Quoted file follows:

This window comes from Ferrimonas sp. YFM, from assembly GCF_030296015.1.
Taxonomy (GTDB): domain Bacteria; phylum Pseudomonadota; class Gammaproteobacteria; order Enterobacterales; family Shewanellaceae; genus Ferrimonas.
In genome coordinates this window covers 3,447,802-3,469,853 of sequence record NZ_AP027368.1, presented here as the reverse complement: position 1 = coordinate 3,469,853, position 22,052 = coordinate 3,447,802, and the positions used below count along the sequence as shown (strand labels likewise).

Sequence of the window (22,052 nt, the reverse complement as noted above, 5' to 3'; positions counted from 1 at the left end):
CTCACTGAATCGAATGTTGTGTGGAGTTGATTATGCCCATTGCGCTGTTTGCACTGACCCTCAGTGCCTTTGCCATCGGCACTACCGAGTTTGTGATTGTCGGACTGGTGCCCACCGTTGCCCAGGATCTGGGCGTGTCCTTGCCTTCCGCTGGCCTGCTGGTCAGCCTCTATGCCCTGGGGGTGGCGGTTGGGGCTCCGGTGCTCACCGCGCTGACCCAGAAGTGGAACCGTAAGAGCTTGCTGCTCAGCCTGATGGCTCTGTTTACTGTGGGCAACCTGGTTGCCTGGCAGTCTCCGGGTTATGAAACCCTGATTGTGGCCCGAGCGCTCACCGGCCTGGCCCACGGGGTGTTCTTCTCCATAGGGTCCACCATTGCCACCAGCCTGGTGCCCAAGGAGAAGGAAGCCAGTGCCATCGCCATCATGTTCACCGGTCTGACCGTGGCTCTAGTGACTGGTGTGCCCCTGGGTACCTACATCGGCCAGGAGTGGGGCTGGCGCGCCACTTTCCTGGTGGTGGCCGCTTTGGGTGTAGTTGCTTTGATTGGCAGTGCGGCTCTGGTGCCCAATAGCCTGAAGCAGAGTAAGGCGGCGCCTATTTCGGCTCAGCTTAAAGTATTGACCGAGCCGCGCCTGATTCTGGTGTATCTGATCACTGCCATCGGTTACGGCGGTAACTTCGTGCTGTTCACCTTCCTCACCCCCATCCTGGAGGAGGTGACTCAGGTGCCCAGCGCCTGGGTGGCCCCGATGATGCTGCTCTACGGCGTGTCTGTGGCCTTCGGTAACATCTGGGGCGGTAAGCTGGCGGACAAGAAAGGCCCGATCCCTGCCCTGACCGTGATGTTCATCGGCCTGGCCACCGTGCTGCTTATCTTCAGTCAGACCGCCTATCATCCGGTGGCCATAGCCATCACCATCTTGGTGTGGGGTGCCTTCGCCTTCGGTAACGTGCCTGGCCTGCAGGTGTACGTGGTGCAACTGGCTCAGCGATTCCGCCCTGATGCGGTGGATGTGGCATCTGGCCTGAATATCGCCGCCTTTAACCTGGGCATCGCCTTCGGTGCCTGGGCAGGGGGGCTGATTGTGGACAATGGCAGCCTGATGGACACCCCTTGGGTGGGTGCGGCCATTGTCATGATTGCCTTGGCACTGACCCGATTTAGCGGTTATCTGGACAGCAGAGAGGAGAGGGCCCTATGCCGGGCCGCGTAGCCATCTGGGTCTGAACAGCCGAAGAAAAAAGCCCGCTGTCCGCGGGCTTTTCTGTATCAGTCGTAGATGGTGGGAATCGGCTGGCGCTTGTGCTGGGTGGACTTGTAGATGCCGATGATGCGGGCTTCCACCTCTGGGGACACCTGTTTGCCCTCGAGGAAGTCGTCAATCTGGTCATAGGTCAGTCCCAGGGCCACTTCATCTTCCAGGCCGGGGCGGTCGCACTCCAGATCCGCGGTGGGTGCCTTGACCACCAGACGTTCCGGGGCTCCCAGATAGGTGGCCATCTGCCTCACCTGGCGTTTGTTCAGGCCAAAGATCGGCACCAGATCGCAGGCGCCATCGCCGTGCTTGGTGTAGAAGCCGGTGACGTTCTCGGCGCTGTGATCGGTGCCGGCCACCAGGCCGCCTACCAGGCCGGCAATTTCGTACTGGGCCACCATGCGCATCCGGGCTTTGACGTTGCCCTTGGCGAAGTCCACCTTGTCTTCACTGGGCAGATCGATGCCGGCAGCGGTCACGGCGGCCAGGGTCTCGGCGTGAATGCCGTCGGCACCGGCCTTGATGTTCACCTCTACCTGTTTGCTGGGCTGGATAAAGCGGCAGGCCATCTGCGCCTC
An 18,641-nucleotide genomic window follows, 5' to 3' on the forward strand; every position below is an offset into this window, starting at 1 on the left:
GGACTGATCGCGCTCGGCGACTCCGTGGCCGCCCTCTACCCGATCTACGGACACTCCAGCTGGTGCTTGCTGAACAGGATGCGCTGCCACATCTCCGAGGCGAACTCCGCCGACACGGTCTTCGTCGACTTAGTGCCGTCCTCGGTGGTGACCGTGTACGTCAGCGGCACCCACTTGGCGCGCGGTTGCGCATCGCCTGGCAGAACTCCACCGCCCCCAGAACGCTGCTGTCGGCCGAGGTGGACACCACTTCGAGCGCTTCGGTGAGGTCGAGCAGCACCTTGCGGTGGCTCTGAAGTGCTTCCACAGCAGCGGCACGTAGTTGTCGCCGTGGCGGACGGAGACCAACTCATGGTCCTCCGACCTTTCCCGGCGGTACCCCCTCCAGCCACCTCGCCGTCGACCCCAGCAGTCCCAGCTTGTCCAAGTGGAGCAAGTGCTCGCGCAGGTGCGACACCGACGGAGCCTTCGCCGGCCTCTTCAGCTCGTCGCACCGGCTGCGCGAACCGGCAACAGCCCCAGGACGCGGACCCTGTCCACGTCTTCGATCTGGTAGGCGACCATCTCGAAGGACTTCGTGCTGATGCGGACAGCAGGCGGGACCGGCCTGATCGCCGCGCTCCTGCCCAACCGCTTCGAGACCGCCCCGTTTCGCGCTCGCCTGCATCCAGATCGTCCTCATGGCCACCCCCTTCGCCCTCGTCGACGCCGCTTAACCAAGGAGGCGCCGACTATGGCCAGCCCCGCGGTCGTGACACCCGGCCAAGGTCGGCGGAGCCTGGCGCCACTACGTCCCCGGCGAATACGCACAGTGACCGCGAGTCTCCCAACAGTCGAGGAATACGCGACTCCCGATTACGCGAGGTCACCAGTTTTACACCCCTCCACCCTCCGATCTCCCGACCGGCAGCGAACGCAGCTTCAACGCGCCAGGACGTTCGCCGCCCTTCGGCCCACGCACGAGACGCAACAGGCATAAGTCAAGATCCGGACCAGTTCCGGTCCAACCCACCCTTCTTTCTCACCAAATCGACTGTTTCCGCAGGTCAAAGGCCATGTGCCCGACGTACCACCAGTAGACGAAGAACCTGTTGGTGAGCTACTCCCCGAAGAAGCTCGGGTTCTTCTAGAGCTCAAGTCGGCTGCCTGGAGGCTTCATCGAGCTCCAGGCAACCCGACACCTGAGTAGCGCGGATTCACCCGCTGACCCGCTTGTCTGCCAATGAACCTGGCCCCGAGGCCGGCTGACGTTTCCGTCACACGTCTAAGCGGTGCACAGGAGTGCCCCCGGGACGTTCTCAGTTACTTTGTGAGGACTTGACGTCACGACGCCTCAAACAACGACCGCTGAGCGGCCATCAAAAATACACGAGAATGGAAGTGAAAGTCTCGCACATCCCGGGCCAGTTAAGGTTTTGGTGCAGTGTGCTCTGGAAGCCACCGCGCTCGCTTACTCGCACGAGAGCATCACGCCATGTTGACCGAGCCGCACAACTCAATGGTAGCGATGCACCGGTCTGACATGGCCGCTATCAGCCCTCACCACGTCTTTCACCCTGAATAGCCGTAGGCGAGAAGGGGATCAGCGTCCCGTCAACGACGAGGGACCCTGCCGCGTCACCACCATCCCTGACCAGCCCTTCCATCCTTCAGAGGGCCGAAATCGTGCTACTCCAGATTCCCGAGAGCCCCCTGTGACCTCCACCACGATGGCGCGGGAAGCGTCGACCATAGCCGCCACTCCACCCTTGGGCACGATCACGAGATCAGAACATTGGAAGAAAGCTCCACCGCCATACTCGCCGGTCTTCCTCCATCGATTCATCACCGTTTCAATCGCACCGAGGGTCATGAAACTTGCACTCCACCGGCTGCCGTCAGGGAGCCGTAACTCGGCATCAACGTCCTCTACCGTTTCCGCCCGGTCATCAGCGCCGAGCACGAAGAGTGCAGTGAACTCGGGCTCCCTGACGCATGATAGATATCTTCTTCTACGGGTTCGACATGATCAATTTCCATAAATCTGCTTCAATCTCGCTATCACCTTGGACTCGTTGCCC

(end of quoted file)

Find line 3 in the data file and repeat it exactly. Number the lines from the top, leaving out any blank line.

In genome coordinates this window covers 3,447,802-3,469,853 of sequence record NZ_AP027368.1, presented here as the reverse complement: position 1 = coordinate 3,469,853, position 22,052 = coordinate 3,447,802, and the positions used below count along the sequence as shown (strand labels likewise).